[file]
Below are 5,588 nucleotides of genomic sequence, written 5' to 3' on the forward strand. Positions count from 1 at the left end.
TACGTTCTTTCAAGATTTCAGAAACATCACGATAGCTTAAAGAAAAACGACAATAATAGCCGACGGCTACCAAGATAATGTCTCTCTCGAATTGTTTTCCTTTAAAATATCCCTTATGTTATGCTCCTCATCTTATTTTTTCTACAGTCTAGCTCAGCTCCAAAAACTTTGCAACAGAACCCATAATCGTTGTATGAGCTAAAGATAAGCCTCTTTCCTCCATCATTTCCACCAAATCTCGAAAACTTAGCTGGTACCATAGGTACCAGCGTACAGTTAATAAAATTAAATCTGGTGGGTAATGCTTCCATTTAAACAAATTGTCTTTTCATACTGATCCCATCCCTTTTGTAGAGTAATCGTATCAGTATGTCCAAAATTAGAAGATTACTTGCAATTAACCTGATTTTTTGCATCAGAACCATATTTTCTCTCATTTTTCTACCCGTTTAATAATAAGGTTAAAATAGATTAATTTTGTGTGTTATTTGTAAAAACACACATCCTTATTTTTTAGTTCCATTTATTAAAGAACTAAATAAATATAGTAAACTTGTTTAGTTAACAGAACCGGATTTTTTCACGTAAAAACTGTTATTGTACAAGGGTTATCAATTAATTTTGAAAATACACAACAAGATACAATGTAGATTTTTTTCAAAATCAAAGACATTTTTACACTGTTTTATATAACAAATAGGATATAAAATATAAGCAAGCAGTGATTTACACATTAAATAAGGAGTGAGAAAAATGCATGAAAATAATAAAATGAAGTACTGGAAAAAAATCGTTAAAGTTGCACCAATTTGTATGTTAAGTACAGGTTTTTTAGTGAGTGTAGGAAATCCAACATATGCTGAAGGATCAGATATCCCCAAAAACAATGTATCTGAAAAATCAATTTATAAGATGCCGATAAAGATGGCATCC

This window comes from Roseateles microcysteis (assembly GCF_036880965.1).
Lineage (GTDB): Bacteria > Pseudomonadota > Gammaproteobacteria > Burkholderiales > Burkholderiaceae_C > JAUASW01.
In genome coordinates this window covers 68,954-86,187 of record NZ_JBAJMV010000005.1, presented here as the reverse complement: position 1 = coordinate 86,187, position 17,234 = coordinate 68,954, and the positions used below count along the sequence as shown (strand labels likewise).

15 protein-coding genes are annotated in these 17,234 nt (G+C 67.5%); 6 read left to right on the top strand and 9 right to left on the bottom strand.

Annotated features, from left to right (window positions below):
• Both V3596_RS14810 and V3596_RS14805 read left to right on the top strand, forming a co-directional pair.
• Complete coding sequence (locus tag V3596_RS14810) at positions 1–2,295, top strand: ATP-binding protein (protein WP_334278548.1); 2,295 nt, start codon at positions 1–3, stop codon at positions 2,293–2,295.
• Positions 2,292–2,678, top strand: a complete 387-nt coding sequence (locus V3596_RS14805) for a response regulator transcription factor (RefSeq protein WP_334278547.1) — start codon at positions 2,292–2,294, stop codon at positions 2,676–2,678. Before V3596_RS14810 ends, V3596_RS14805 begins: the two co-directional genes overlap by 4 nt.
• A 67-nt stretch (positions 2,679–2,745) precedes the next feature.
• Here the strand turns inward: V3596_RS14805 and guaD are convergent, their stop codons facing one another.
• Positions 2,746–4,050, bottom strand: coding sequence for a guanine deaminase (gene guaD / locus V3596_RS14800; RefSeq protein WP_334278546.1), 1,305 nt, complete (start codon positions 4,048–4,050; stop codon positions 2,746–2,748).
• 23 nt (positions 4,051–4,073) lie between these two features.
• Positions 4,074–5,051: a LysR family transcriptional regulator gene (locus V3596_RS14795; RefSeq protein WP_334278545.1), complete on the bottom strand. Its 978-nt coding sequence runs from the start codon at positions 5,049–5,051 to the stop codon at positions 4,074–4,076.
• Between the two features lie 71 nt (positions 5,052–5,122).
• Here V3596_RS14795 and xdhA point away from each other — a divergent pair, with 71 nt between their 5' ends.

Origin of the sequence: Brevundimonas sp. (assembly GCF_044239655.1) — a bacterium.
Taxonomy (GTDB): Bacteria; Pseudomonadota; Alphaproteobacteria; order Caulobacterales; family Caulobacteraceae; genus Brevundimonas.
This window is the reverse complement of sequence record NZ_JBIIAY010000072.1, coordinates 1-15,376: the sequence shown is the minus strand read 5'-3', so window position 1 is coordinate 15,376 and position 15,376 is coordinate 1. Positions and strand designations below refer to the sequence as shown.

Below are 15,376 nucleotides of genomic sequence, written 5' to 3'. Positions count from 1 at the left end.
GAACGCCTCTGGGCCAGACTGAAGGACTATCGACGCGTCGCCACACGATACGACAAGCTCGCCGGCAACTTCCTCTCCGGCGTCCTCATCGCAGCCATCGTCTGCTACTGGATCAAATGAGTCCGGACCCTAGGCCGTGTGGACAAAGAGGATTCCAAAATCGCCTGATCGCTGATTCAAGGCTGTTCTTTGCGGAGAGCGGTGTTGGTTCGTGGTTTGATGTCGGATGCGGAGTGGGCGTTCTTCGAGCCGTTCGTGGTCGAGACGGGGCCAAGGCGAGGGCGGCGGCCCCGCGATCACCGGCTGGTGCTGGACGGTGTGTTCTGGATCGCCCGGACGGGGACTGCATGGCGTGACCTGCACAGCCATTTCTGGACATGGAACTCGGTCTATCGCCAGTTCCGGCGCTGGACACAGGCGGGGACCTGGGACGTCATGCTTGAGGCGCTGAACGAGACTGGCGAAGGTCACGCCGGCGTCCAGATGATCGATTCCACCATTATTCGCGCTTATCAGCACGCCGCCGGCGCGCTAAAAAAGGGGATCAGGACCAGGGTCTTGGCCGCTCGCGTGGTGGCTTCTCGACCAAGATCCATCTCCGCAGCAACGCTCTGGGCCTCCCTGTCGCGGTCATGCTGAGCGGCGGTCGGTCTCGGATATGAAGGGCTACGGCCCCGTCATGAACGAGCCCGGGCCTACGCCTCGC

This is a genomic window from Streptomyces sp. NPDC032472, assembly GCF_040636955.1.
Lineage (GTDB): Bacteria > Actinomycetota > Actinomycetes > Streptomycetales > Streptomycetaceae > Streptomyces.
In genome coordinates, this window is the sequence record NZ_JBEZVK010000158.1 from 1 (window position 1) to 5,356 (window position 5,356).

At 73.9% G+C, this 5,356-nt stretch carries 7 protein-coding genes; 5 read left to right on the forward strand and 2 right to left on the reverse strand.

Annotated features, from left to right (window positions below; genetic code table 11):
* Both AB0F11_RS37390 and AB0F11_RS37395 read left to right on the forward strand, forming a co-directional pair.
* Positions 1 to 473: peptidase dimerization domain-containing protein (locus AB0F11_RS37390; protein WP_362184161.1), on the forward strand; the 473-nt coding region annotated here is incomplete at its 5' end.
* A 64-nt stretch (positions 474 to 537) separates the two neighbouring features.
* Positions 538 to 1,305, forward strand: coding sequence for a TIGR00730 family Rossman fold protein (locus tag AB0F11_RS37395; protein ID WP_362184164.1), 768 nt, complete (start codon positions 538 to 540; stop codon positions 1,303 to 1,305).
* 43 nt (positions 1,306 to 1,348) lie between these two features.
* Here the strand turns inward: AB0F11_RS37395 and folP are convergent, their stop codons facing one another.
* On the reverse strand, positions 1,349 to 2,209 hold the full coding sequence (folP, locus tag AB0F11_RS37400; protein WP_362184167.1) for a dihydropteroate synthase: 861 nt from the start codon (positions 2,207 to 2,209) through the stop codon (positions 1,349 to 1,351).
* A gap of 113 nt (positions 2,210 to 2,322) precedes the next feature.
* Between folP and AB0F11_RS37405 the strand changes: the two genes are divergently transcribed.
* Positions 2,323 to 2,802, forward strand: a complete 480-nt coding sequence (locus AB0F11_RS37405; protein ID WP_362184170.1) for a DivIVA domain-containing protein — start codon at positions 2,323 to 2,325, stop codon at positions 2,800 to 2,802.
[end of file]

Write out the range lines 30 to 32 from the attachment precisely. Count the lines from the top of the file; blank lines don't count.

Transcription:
* A 64-nt stretch (positions 474 to 537) separates the two neighbouring features.
* Positions 538 to 1,305, forward strand: coding sequence for a TIGR00730 family Rossman fold protein (locus tag AB0F11_RS37395; protein ID WP_362184164.1), 768 nt, complete (start codon positions 538 to 540; stop codon positions 1,303 to 1,305).
* 43 nt (positions 1,306 to 1,348) lie between these two features.